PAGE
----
Avoid having surfaces in your part with zero draft, too. If absolutely necessary for your design, try to minimize it to just a portion of the surface to avoid problems during ejection. 

Use radii when possible

Radii are what we use to reduce shear and turbulence, which is often caused by sharp corners and sudden flow changes. This is necessary, as molten resin hates to be forced into sharp corners — especially once it cools. Smooth bends make for better fill and stronger parts, so avoid having any sharp transitions in your design. 

Simpler is better

Undercuts, which are areas that prevent the injection molded part from being ejected smoothly without damage, should always be avoided. Undercuts can be things like holes, or sections where the alignment is not perpendicular to the mold’s parting line. 

The simpler your design is, the better. Try to remove any undercuts. If this doesn’t work for your product, consider lifter and slides, which can help allow undercuts to be formed in the main pull direction.

Transition from thick to thin

Constant wall thickness is recommended, as it will provide the best (and most consistent) flow for your part. 

However, if smaller wall sections are a must, then we suggest making a transition from thick to thin from the gate location. This will help the part form better, as the plastic will naturally flow through features moving from greater to lesser wall thickness starting from the gate. 

Adjust to avoid sink

Sink, which is a surface depression caused by thicker sections of resin cooling more slowly, is another thing to avoid. You can prevent it by following the tip above. But, some other features can also cause sink, so consider the following changes to your design.

The first is to avoid gates, screw bosses, ribs, etc. on the back side of cosmetic surfaces. The second is to make sure any ribs have a height of three times or less than the part’s wall thickness. The third is to set rib bases at least 60% or less of the part’s wall thickness.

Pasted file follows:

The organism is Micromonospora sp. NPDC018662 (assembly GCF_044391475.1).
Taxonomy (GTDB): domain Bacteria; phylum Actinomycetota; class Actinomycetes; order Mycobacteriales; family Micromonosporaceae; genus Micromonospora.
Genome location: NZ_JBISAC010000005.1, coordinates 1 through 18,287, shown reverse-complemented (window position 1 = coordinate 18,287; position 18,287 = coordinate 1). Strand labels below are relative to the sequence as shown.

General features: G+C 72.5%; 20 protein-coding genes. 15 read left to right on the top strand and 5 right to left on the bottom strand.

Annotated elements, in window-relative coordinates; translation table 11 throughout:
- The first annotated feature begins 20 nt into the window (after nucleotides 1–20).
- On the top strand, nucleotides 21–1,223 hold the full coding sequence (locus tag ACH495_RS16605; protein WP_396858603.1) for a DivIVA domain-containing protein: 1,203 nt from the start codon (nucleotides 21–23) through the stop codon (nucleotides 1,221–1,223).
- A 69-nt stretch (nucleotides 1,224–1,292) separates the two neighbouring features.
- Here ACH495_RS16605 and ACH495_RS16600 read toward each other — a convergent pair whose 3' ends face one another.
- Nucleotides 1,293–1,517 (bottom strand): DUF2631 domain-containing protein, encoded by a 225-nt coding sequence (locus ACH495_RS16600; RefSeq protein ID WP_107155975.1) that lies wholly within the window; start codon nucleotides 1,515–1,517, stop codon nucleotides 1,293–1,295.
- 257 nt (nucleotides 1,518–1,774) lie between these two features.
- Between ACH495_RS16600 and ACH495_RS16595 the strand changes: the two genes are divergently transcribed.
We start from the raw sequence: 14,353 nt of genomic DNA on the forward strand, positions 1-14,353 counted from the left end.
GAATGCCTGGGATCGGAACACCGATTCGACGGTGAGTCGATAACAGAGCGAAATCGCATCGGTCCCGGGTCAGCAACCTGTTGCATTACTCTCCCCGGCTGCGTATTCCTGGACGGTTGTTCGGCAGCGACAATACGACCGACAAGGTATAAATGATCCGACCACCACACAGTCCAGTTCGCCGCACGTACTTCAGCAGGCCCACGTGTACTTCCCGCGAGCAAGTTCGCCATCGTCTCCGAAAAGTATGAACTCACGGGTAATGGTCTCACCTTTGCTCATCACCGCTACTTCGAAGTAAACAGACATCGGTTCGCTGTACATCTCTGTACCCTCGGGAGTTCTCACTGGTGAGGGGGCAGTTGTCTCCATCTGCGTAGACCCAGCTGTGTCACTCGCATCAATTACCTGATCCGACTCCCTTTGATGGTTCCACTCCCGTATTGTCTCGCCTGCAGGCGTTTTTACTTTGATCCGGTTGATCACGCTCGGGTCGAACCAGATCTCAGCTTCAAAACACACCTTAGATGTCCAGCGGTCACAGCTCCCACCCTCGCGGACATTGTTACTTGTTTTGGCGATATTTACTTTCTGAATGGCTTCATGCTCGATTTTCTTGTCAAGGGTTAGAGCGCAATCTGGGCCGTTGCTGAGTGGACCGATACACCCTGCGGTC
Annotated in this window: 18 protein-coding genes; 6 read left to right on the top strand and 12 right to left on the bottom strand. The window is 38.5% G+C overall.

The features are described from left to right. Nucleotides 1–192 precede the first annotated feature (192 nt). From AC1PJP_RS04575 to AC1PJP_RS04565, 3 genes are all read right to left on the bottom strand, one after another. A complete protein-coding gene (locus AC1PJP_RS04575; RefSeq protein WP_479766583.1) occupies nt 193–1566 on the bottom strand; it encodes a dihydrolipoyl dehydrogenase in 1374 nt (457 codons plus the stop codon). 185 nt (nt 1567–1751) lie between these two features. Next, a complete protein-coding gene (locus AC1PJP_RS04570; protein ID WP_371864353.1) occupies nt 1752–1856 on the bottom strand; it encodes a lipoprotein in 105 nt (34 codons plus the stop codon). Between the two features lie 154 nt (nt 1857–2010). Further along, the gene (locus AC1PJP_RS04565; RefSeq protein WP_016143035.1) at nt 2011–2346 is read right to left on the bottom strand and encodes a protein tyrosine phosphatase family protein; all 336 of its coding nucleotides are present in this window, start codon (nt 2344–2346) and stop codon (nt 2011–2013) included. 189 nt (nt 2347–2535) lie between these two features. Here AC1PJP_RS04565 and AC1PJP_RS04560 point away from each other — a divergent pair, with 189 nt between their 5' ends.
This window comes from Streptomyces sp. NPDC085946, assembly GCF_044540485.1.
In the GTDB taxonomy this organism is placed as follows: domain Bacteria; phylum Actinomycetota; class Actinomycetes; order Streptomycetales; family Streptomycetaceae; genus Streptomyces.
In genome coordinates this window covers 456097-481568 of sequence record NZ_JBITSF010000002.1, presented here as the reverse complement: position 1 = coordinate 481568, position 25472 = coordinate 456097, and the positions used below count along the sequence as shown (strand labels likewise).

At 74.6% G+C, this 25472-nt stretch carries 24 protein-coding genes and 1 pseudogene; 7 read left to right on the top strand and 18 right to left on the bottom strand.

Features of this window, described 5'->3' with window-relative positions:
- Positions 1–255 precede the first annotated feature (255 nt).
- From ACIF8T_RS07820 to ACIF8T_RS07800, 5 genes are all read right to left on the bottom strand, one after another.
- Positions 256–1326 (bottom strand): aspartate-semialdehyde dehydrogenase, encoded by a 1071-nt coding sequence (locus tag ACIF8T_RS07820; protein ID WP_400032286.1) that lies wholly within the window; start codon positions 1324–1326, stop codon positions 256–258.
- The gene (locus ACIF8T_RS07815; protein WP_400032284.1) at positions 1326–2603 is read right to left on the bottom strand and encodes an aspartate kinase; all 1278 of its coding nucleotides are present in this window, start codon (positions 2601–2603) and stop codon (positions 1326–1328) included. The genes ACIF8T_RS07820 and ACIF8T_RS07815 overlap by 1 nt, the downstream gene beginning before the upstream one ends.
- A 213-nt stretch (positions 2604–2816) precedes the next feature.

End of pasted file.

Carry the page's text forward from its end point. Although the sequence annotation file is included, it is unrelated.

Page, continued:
Remember ejection

Remember ejection

The force needed to release your part from its mold should also be taken into consideration. Ideally, you want this force to be balanced out over a larger surface area of the part. This may keep it from breaking or warping. 

Additionally, things like stripper plates and ejector pins will be in the area surrounding your gate. These parts are needed to clear the gate of plastic, in case there is a short shot. They, however, put a lot of stress on the plastic surface near the gate.

So, it’s a good practice to make the part wall here thicker (if possible) or to use pads and other flat areas to provide a push-off section for the force and the pins to push against. 

Key Takeaway

It can be very challenging for designers to create the perfect mold that is functional and creates the part you envisioned. Keeping these tips for improving plastic injection molding design can help you reduce the risk of issues with your mold, and put you on the right track toward proper mold design.

However, your best bet for designing clean, functional parts is to work with the best plastic mold maker: Richfields. With our years of experience across industries, we have the expertise and know-how needed to help you achieve the best results with your plastic-molded product. Contact us today